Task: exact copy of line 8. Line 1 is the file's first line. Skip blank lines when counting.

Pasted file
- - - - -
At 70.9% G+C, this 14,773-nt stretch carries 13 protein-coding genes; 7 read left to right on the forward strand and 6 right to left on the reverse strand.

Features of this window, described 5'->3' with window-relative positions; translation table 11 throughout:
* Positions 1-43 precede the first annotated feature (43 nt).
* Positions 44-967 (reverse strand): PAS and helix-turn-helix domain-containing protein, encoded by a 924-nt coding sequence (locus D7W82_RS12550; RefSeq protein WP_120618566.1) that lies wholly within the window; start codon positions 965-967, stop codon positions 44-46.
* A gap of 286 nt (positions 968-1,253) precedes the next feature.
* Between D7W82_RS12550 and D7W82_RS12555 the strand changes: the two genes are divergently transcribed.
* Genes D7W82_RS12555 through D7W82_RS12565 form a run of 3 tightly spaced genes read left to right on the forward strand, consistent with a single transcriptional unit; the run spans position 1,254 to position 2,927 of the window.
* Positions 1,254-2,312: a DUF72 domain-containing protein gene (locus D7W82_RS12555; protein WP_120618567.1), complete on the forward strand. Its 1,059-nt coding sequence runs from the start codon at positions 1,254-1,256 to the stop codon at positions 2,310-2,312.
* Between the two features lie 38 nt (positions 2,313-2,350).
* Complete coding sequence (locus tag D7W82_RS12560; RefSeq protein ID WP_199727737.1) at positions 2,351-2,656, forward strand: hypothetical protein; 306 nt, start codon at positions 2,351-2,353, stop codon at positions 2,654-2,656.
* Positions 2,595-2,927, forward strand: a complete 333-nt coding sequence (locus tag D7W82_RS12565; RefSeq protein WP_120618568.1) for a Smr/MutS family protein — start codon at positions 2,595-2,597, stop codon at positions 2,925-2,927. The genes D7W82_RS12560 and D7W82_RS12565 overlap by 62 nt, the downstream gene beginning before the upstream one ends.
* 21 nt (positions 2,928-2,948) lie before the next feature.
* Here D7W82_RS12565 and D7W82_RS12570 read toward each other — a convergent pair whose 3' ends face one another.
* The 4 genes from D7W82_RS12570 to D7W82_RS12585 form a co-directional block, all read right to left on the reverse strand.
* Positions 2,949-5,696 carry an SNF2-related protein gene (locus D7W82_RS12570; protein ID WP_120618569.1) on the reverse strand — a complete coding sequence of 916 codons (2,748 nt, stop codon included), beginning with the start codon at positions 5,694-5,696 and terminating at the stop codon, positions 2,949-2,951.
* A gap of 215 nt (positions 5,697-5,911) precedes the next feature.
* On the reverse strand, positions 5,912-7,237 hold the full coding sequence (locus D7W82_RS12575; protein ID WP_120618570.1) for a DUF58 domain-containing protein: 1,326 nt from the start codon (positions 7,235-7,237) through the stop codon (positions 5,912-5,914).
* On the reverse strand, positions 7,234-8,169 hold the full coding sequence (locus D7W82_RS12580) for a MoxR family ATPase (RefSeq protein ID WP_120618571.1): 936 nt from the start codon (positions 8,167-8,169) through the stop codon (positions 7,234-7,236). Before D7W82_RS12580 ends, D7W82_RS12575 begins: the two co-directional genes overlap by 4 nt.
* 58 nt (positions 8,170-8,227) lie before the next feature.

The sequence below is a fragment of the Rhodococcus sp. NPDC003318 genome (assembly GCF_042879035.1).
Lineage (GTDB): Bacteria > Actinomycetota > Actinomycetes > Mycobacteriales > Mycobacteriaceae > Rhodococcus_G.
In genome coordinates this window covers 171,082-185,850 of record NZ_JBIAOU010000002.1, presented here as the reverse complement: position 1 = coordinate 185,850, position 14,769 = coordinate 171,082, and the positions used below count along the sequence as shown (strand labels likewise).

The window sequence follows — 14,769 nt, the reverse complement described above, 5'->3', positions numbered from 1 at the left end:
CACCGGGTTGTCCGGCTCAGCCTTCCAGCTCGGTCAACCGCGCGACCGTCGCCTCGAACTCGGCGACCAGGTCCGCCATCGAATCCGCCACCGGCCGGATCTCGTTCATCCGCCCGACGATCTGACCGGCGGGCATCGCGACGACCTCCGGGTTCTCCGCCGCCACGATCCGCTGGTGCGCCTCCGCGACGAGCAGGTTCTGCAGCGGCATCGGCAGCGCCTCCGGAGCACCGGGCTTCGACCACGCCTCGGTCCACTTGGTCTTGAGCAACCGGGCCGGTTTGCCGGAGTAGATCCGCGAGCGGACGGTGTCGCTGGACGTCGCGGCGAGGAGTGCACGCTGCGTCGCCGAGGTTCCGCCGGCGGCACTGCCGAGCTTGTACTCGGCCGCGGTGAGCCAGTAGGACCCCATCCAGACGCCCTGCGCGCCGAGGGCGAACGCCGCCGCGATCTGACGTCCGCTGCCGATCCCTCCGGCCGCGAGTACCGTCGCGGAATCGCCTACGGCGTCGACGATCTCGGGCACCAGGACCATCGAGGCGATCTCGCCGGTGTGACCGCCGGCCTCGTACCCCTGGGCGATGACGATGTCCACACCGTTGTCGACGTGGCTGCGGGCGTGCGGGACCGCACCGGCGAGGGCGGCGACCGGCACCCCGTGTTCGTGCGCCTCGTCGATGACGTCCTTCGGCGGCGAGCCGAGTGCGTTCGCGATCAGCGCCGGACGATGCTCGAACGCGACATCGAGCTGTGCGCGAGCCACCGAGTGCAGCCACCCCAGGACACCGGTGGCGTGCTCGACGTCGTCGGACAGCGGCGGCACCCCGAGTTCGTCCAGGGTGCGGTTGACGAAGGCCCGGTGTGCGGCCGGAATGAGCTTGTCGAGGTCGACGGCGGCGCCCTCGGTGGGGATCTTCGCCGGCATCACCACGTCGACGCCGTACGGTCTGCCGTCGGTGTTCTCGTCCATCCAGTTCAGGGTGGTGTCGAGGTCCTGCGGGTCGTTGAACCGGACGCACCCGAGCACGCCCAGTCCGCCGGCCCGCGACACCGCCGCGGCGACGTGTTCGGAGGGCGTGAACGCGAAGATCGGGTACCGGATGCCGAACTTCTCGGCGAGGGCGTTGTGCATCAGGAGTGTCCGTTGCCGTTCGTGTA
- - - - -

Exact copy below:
* Positions 1,254-2,312: a DUF72 domain-containing protein gene (locus D7W82_RS12555; protein WP_120618567.1), complete on the forward strand. Its 1,059-nt coding sequence runs from the start codon at positions 1,254-1,256 to the stop codon at positions 2,310-2,312.